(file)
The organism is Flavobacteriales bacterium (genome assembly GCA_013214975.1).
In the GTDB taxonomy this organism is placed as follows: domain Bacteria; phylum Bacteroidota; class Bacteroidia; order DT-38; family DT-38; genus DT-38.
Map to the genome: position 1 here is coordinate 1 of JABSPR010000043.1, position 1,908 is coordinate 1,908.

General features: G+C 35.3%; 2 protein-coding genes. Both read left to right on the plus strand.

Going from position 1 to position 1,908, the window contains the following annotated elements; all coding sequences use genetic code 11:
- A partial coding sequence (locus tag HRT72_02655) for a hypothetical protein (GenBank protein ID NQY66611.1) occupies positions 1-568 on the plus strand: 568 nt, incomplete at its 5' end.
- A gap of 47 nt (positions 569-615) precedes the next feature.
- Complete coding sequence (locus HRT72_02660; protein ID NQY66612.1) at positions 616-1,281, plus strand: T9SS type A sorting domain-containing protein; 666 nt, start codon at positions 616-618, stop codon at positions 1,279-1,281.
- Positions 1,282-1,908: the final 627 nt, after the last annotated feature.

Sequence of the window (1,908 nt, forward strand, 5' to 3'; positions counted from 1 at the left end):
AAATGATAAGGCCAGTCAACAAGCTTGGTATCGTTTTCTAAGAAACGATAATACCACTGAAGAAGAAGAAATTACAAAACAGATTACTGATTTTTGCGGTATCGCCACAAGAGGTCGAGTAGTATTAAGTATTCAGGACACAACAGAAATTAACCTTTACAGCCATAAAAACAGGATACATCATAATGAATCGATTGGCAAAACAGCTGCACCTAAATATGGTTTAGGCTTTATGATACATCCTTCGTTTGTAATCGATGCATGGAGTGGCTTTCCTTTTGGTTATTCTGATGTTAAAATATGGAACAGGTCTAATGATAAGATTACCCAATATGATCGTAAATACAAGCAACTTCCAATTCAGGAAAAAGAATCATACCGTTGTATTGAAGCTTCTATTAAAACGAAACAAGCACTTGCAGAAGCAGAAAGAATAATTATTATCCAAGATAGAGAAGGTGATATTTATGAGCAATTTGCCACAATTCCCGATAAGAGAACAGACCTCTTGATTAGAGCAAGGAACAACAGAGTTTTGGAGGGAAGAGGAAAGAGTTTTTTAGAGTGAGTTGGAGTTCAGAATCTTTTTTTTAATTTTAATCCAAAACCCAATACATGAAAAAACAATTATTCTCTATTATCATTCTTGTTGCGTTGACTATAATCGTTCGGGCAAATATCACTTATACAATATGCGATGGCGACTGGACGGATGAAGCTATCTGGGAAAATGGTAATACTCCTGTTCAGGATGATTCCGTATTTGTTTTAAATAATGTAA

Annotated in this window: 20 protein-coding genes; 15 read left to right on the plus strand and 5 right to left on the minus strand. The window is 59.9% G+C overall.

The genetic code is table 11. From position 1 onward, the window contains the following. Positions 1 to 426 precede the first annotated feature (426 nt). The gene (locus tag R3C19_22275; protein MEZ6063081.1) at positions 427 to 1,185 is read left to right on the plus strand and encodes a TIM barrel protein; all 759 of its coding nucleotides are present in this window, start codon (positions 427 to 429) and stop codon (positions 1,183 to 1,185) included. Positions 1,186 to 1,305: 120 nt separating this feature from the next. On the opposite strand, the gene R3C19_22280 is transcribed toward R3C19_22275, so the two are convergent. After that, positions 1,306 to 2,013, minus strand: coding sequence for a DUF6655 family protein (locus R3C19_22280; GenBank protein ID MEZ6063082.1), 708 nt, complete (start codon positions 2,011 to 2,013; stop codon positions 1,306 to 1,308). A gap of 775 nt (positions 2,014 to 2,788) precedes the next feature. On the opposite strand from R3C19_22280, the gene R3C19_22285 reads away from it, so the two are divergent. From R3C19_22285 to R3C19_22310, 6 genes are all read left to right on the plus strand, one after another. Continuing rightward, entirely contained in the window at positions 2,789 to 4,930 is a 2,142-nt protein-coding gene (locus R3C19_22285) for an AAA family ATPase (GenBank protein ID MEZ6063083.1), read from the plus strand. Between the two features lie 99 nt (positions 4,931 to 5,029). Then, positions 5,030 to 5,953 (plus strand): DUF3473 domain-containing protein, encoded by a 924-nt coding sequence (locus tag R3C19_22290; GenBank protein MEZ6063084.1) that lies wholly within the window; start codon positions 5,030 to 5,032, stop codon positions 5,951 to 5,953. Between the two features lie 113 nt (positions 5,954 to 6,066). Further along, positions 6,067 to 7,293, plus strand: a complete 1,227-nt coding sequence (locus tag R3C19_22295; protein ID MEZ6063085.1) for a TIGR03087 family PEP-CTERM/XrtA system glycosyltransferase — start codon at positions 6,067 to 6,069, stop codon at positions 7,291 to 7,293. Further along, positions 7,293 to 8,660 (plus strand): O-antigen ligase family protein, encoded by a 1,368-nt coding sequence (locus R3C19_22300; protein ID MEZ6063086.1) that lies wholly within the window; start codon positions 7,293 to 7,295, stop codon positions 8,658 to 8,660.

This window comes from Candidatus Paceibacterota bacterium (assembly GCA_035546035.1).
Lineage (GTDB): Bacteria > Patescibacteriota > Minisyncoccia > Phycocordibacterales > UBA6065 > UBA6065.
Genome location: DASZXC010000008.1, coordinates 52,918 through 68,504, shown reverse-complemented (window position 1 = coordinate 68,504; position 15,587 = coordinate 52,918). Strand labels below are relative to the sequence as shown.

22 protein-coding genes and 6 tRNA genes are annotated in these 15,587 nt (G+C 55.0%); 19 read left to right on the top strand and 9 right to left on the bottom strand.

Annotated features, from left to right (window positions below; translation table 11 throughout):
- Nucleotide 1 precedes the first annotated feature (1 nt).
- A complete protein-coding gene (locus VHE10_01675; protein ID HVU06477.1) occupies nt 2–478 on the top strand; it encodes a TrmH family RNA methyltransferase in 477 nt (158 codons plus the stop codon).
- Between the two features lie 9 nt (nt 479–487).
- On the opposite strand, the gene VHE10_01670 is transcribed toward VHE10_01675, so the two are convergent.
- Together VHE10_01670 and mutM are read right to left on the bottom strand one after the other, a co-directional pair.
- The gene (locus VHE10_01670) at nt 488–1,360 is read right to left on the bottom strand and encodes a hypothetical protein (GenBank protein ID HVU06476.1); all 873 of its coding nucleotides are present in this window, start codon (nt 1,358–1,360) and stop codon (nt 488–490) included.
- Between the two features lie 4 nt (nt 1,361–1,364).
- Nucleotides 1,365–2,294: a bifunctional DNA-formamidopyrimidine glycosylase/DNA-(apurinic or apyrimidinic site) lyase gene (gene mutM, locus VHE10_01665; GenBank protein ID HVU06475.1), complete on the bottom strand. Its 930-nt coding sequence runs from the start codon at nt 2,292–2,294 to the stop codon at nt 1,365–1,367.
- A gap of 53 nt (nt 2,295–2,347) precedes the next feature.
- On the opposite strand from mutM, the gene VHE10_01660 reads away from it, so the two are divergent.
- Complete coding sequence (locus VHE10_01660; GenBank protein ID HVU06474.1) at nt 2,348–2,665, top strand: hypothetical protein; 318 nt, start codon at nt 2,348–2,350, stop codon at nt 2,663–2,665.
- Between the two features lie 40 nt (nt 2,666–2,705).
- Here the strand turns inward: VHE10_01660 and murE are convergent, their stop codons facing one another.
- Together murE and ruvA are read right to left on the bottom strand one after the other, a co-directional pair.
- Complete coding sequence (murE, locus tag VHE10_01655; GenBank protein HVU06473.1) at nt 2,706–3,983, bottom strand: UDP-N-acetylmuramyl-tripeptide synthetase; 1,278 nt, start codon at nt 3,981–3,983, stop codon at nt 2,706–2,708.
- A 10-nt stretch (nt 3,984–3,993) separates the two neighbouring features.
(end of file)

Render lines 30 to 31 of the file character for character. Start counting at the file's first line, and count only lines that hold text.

- Between the two features lie 40 nt (nt 2,666–2,705).
- Here the strand turns inward: VHE10_01660 and murE are convergent, their stop codons facing one another.